At the “2012 Women For Obama” fundraiser this morning at the Hotel Pierre the vast majority of the audience who turned out to hear First Lady Michelle Obama speak were, naturally, women.
“Are there any men here today?” Ms. Obama asked as she began her speech.
The handful of men in the crowd responded with a smattering of cheers.
“A few good men,” Ms. Obama said. “There you go–stand proud. Stand proud.”
The mostly female crowd apparently resulted in a long line for the women’s restroom before the speech got started. The Politicker witnessed one group solved this by commandeering the men’s room.
“We’re using the men’s room right now, we’re taking it over. We have a long line for the women’s room,” one of them said.
Among the audience making their way into the ballroom before the event we spotted two candidates for Manhattan Borough President, Councilwoman Gale Brewer and Julie Menin, chairwoman of Lower Manhattan’s Community Board. A campaign official told usPlanned Parenthood President Cecile Richard, OFA Director of Opinion Research David Simas and Mona Sutphen were also in attendance and spoke on a panels prior to the First Lady’s appearance. Caroline Kennedy also participated in the panels and introduced the First Lady.
Ms. Obama’s remarks were essentially her standard campaign stump speech with an added focus on women’s issues. She described herself as President Barack Obama’s “biggest fan” and, though she acknowledged she may be “a bit biased” said, “I think he’s been phenomenal.” Ms. Obama went on to say she believes this election is about restoring “that basic middle class security for our families” and “basic American values” including “wonderful schools,” making sure parents and grandparents are “able to retire with dignity” and having affordable healthcare.
After setting the scene, Ms. Obama continued by telling the audience that the president needs them “to get out there and tell everyone you know about our values and our vision and everything that’s at stake in this election.”
“You can start by telling them how Barack fought for tax cuts for working families and small businesses,” she said.
She also encouraged them to tell people that the economy is improving.
“For the past 27 straight months, we have actually been gaining private sector jobs,” said Ms Obama.
Ms. Obama asked the crowd to remind people that the president got the “auto industry back on its feet again” and about the benefits of his healthcare reform.
“Because we passed health reform, insurance companies will have to cover preventative care–things like contraception, cancer screenings, prenatal care, all at no extra cost,” Ms. Obama said. “You see, my husband knows that women need access to the full range of health services….And he believes that women should be able to make their own choices about their health care.”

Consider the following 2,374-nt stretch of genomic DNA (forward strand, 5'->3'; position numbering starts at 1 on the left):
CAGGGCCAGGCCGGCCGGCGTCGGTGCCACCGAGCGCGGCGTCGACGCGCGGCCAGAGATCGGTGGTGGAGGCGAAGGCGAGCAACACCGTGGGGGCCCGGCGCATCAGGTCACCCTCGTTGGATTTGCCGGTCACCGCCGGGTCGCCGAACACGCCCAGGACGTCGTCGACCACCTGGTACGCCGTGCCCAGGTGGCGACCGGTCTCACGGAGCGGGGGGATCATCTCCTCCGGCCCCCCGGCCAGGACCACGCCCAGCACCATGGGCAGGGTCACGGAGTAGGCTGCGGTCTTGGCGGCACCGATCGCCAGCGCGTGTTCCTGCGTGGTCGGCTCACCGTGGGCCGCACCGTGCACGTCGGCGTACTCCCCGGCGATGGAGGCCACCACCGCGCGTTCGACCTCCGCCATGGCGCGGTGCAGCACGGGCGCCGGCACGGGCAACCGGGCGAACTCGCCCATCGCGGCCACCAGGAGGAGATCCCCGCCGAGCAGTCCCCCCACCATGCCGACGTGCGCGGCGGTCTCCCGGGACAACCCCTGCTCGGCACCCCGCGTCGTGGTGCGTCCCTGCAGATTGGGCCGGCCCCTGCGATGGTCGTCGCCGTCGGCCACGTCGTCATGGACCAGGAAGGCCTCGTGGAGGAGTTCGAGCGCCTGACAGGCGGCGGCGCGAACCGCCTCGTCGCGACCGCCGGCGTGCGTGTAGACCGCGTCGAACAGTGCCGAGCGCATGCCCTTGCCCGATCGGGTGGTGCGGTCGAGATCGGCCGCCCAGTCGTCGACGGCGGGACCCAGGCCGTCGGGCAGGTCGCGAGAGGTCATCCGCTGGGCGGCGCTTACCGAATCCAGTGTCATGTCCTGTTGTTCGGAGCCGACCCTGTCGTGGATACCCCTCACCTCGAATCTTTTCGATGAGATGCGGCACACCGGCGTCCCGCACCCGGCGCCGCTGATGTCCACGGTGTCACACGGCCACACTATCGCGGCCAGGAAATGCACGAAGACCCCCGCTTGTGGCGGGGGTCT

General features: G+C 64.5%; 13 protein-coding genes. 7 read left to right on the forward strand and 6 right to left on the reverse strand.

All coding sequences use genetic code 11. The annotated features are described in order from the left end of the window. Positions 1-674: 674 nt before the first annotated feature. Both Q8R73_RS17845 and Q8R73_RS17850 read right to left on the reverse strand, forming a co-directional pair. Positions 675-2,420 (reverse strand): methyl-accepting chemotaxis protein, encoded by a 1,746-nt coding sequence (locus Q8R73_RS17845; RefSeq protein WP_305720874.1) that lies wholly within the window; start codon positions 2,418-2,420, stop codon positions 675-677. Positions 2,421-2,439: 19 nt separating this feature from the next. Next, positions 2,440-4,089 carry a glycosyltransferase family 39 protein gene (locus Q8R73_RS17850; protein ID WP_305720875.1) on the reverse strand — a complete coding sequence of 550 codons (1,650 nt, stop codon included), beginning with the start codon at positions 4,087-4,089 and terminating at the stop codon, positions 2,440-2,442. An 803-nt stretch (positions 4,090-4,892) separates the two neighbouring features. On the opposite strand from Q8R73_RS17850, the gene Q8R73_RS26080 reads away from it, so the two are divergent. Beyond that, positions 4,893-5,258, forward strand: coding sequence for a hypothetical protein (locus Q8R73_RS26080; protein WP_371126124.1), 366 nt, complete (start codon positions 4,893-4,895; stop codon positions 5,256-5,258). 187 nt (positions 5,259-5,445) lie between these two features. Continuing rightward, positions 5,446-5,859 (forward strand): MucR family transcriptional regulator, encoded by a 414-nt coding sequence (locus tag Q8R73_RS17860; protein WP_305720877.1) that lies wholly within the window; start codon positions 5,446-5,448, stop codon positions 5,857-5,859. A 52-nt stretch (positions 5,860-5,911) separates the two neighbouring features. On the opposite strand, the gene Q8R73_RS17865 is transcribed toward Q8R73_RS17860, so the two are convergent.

The First Lady continued by telling the audience to inform people “how Barack is working to raise the standards in our public schools and make college more affordable” and how he worked to pass the DREAM Act. She finished her list of presidential achievements by noting the “two brilliant Supreme Court justices” appointed by President Obama.
“For the first time in history, our daughters and our sons watched three women take their seat on our nation’s highest court,” said Ms. Obama.
She also discussed her personal experience seeing “up close and personal what being President really looks like.”
“In the end, when you’re making those impossible choices, it all boils down to who you are and what you stand for,” she said. “See, one of the things you don’t have to wonder is who my husband is.”
Ms. Obama elaborated by describing President Obama’s upbringing as the “son of a single mother who struggled to put herself through school and pay the bills” and “the grandson of a woman who woke up before dawn every day to catch a bus to her job at the bank.”
“Even though Barack’s grandmother worked hard to help support his family and she was good at what she did, like so many women, she hit that glass ceiling, and men no more qualified than she was were promoted up the ladder ahead of her,” said the First Lady.
Ms. Obama said his life experience gave the president firsthand knowledge of “what it means when a family struggles.”
“Those are the experiences that have made him the man and, yes, the President he is today. And that’s who you’re working for,” she said. “So when it comes time to stand up for American workers and American families, you know what Barack is going to do. When there’s a choice about protecting our rights and our freedoms, you know where Barack is going to stand.
The First Lady wrapped up her speech by predicting a close election.
“Barack Obama cannot do this alone. That was never the promise. He needs your help. He needs you to make those calls. Yes, write the checks, but make the calls,” she said. “It could all come down to those last few thousand folks we help get to the polls on November the 6th.”
She characterized the election as a “journey” that is “going to be long and it is going to be hard” with “plenty of twists and turns along the way.”
“As I always say, as Barack has always said, that is how change always happens in this country. We as women know that,” said Ms. Obama. “Change happens because of women like us, who stand up and speak out and work day and night, because we know what’s at stake. We know what’s at stake for our health and for our economic security and for the basic rights that we all hold dear.”
Ms. Obama closed by asking the audience, “Are you in?”
“I am so in this,” she said. “Can you tell how fired up I am? How ready to go I am?”
The crowd responded with a standing ovation.